QDROs

by on June 7, 2010

Today TaxMama hears from Mona in the TaxQuips Forum with this problem. “I recently started to receive a QDRO check from another state.  How do the income taxes get handled? Do I pay the issuing state or the state I live in?”  http://taxmama.com/forum/taxquips/qdro-taxes/

Dear Mona,

Your question brings up several issues I’d like to discuss with TaxMama’s family. First, to answer your question:

You are living in and receiving the money in your state.  You only pay taxes where you live. Several years back, as a result of certain aggressive states, like California, Federal legislation was passed prohibiting the state where the payments were issued from taxing recipients in other states.  So you only need to deal with one set of taxes.

Second, let me explain the QDRO and why it’s important. It stands for Qualified Domestic Relations Order. These Orders are generated in the course of a divorce when one spouse is required to share a retirement account with the other spouse.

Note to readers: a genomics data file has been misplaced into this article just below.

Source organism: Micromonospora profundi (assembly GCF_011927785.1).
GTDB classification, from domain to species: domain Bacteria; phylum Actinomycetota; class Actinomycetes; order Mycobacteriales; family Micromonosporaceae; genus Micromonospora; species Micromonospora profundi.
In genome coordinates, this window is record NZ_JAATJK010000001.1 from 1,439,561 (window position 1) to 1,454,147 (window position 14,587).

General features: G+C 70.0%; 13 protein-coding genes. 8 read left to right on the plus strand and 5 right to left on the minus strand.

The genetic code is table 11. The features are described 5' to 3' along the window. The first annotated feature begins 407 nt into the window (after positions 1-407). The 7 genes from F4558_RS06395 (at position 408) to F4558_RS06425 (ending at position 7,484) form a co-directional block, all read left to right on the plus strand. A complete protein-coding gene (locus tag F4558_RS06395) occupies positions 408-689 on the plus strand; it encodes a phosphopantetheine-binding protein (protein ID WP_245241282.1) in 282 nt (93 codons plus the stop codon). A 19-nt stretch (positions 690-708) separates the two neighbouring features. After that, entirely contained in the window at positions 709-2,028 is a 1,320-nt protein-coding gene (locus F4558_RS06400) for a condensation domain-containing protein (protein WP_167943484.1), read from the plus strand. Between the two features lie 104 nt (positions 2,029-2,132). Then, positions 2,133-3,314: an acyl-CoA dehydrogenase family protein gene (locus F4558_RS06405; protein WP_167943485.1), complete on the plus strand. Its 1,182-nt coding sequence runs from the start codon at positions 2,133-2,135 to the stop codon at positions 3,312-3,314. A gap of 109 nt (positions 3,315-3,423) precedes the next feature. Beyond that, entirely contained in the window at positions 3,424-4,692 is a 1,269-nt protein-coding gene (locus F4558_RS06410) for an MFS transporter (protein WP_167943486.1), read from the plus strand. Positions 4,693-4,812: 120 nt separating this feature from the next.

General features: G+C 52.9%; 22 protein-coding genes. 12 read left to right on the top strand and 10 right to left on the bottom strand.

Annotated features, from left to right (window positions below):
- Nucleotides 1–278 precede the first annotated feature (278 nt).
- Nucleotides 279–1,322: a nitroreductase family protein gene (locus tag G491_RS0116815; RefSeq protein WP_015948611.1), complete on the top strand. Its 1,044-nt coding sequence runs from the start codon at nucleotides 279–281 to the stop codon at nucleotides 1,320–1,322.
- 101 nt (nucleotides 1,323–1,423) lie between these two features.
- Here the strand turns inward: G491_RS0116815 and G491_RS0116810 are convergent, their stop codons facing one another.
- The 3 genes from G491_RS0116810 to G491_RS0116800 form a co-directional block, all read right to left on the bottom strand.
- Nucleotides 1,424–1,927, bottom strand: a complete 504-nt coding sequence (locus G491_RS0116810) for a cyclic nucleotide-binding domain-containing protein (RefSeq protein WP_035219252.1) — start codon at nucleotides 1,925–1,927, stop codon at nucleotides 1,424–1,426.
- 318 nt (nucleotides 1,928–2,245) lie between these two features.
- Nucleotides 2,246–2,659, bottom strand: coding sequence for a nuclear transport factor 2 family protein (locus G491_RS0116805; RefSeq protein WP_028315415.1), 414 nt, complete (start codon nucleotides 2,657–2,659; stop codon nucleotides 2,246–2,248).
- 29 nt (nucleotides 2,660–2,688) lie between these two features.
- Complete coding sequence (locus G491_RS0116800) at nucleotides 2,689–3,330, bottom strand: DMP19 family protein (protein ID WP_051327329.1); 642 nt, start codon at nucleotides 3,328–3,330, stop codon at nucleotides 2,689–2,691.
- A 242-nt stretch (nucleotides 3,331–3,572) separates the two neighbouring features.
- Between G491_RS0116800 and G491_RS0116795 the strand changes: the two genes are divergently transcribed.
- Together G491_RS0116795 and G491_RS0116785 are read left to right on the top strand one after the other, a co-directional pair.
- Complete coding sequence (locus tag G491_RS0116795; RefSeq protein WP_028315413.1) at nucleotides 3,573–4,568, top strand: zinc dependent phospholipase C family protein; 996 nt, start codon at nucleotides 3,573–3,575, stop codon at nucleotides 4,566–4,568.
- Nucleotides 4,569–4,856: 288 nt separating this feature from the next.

The purpose of the QDRO is to allow the split, without forcing either spouse to pay taxes on the withdrawal. In other words, the spouse drawing the money out of his/her account isn’t taxed on the early withdrawal – and also avoids the early withdrawal penalties. The spouse receiving the money may roll it directly into his/her IRA account and not pay taxes on the money until they use it. OR, they may draw all the money and pay taxes on it – but avoid the early withdrawal penalties.

Remember, the only way to avoid these penalties is by court order. A civilized divorcing couple who simply agree to split the retirement funds will lose this tax benefit. You MUST get this done through the courts or an appropriately empowered agency in the state of the divorce.

Third, there is rarely a reason to draw all the money at once. Roll it into an IRA and only draw upon it when needed. Or if money is needed immediately to live on or pay off debts? Draw that part of the money immediately. Roll the rest into an IRA.

Perhaps with the right job, or taking in roommates, you can get by quite well – and still leave the rest of the money in savings.  Why pay taxes early?

And remember, you can find answers to all kinds of questions about QDROs, and other tax issues, free. Where? Where else? At www.TaxMama.com.

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